The Sontarans know the plan is nearly complete, and the world is nearly ready.  The gas begins to seep into Donna’s house despite her family’s efforts.  Meanwhile, the Doctor tells Martha, Donna and Rattigan that the gas is flammable, which is why the Sontarans stopped the missiles.  He constructs an atmospheric converter from Rattigan’s equipment, and launches it as a rocket; the resulting fireball spreads around the world, burning off the gas in rapid fashion.  In retaliation, the Sontarans prepare for a standard invasion.  The Doctor takes the converter and recalibrates it for Sontaran air, then prepares to teleport to the ship; he will kill the Sontarans if they don’t surrender, but he expects not to survive.  He offers the Sontarans the choice, but they decline to leave.  In the last seconds of the standoff, Rattigan—seeking revenge for the Sontaran betrayal—teleports himself up and the Doctor down; and he presses the button, destroying the Sontaran ship.

Donna visits her family again; and Wilfred secretly encourages her to continue traveling with the Doctor, but to return when she can.  At the TARDIS, the Doctor and Donna say goodbye to Martha; but before Martha can leave, the door slams and the TARDIS takes off violently, under its own control, destination unknown; and his severed hand in its jar begins to bubble.

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I was very critical of The Sontaran Stratagem/The Poison Sky in first watch (and even in my last rewatch a year or so ago); but it’s grown on me. The Sontarans are becoming one of my favorite villainous races. Although it’s usually a problem if a villain or species (or any character really) is one-dimensional, in the Sontarans it’s different, because it’s a design feature of their race. Their warlike nature, coupled with their singlemindedness about it, means that they can challenge the villain tropes head-on, even in dialogue; there are scenes here where General Staal does exactly that, telling the Doctor that he won’t glibly reveal his plan, and won’t hesitate to shoot while the Doctor talks—all common villain clichés. He follows through with it, as well. When he betrays Luke Rattigan, it’s only a great revelation to Luke; to the Sontarans, it’s just business as usual, and of course a warrior would do that. The Sontarans here behave a little differently from their classic series counterparts, but not much; and the costumes have improved over the years, such that I like this version better. This is Dan Starkey’s first appearance as a Sontaran, here playing second-in-command Skorr; he will later reprise the performance as Strax, of the Paternoster Gang, in addition to playing various Big Finish roles. While Strax is comical in a fish-out-of-water sense, Skorr is dead serious; Starkey plays both roles equally well. In a nod to the classic series, Staal’s actor, Christopher Ryan, previously played Lord Kiv in Mindwarp, and will later return in The Pandorica Opens.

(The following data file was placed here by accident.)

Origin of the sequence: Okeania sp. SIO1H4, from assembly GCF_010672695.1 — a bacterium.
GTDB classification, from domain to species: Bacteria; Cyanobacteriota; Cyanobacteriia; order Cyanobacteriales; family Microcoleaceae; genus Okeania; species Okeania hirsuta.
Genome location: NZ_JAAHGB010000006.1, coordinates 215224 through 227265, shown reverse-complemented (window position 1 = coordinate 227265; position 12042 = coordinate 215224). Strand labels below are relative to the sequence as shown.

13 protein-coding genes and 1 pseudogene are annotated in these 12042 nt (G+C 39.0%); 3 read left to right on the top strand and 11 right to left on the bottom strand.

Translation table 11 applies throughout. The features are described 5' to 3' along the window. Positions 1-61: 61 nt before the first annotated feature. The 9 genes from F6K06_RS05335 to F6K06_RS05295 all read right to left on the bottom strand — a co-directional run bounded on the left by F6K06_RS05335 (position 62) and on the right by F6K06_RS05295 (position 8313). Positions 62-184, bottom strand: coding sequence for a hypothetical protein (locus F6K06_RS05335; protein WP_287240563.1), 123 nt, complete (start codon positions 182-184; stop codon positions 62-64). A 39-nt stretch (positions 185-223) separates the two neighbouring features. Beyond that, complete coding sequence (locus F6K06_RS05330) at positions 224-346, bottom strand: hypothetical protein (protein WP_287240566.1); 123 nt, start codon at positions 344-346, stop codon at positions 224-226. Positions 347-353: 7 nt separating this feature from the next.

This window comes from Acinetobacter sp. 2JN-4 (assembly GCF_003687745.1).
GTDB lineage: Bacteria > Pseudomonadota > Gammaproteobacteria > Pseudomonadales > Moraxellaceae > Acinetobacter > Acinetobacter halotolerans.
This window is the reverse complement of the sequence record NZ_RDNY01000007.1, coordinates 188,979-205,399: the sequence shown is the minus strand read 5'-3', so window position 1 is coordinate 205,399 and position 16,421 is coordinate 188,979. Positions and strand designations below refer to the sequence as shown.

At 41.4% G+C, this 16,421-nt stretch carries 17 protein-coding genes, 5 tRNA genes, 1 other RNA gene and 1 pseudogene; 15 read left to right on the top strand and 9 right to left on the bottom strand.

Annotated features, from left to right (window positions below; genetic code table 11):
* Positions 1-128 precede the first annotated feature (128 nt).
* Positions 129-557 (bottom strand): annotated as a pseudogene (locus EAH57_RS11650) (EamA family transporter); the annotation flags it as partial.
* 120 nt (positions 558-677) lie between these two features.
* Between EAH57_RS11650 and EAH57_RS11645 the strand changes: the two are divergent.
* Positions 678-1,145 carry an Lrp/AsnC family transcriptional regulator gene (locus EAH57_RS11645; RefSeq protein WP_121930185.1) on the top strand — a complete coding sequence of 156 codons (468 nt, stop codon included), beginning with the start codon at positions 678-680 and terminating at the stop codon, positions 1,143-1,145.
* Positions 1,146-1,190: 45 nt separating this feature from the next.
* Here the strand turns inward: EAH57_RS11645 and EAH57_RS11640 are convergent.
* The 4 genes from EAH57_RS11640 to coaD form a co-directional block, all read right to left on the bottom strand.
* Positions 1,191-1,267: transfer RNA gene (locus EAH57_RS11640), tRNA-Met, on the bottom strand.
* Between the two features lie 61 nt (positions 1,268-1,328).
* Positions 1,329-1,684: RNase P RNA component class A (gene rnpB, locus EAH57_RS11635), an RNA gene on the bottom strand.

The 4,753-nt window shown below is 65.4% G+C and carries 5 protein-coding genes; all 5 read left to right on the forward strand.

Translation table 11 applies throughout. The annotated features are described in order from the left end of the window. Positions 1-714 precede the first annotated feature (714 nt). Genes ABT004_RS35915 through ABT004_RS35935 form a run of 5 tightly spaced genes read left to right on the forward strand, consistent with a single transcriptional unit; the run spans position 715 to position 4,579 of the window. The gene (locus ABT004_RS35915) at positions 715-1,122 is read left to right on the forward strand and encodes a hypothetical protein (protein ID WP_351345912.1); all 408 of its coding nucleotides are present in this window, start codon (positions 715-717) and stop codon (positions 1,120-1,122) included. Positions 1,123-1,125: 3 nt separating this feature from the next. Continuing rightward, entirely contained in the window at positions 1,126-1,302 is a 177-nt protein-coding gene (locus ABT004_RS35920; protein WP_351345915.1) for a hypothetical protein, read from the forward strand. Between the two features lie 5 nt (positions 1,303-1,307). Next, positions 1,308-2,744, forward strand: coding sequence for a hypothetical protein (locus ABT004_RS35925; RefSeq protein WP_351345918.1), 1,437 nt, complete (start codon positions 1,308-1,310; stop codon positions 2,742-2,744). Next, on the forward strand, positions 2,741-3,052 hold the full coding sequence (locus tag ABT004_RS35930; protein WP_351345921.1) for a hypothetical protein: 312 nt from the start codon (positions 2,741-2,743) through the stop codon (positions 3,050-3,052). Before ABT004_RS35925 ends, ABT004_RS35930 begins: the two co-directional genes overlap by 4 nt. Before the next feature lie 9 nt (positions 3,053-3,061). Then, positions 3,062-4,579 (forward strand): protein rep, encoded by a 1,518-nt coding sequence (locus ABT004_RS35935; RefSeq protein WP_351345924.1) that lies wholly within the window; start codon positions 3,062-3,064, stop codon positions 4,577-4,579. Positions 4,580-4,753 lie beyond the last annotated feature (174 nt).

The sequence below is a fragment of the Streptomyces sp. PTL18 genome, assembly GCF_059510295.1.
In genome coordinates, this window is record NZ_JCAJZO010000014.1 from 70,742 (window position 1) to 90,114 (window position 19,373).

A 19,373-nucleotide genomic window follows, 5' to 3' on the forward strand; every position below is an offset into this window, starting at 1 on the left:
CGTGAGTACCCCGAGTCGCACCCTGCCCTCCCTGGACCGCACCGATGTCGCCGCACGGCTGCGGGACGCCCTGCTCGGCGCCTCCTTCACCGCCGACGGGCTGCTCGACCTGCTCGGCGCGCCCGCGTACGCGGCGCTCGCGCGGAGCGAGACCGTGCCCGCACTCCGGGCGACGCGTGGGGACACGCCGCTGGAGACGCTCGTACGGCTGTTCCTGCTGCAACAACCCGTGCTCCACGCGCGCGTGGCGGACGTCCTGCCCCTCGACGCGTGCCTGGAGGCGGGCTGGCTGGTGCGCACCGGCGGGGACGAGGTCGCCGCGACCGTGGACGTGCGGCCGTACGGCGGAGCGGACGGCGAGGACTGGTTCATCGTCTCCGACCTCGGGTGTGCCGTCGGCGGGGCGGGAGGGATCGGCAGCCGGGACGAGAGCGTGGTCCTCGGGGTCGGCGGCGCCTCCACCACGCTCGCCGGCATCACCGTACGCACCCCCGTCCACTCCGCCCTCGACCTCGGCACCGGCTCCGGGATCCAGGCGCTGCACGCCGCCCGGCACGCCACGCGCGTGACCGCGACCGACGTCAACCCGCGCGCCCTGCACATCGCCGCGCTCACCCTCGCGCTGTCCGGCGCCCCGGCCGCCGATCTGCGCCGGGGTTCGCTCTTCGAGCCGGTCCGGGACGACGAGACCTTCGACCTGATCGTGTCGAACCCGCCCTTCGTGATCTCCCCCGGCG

The selling point of all three of the episodes we’re reviewing today is the return of Martha Jones. Here, she spends most of her time out of action while connected to her clone; but in general, she’s doing well, having joined UNIT and graduated on an accelerated program. She’s pulled in two directions, between the Doctor and UNIT, as his perspective on soldiers has changed because of the Time War. In the end, she turns down the opportunity to travel again, but isn’t given the chance to leave, as the TARDIS takes off with her aboard, under its own control. We see Donna’s family again, and get a good look at the tension in the household; Sylvia constantly tries to get Donna to stay (does ANY NuWho companion ever have a good mother? They’re all either harpies or dead, I think), while Wilfred encourages her to go on with the Doctor. He’s an incredibly sympathetic character, and we begin to see why he’s such a popular companion, even though his turn hasn’t happened yet. This is UNIT’s first proper NuWho appearance, not counting the aborted view of it in The Sound of Drums; it’s on good footing, but hasn’t settled into a consistent cast yet—that will come later. We do get confirmation that the Doctor is still technically on staff, however. Luke Rattigan is purely insane, the poster child for psychosis; but he does make a self-sacrifice in the end, although for vengeful reasons. He’s a sad character, and one wonders what the Doctor could have done with him if he had met him earlier in life.

My only real criticism is the science here. If the gases were worldwide and flammable, shouldn’t the fireball have consumed all the available oxygen? I could be wrong, but it seems untenable. As for the reason for the plan: The Sontarans want to use the planet as a cloning world. It isn’t stated why, but it’s possible they also lost a world, as the Adipose did—if so, it would make this part of the season arc. To that effect, we also get a glimpse of Rose Tyler, on the TARDIS viewer.

References: Sontaran mind control was first seen in The Time Warrior. Their sonic baton weapons were first seen in The Two Doctors. Sylvia references Donna’s wedding (The Runaway Bride), and Wilfred references Voyage of the Damned, when he previously met the Doctor. Martha met her fiancé Tom Milligan during Last of the Time Lords. The Valiant also last appeared in Last of the Time Lords. The Doctor makes an “Are you my mummy?” joke (The Doctor Dances). A building marked “Butler Institute” is visible in New York (a nice nod to the VNAS, Cat’s Cradle: Warhead).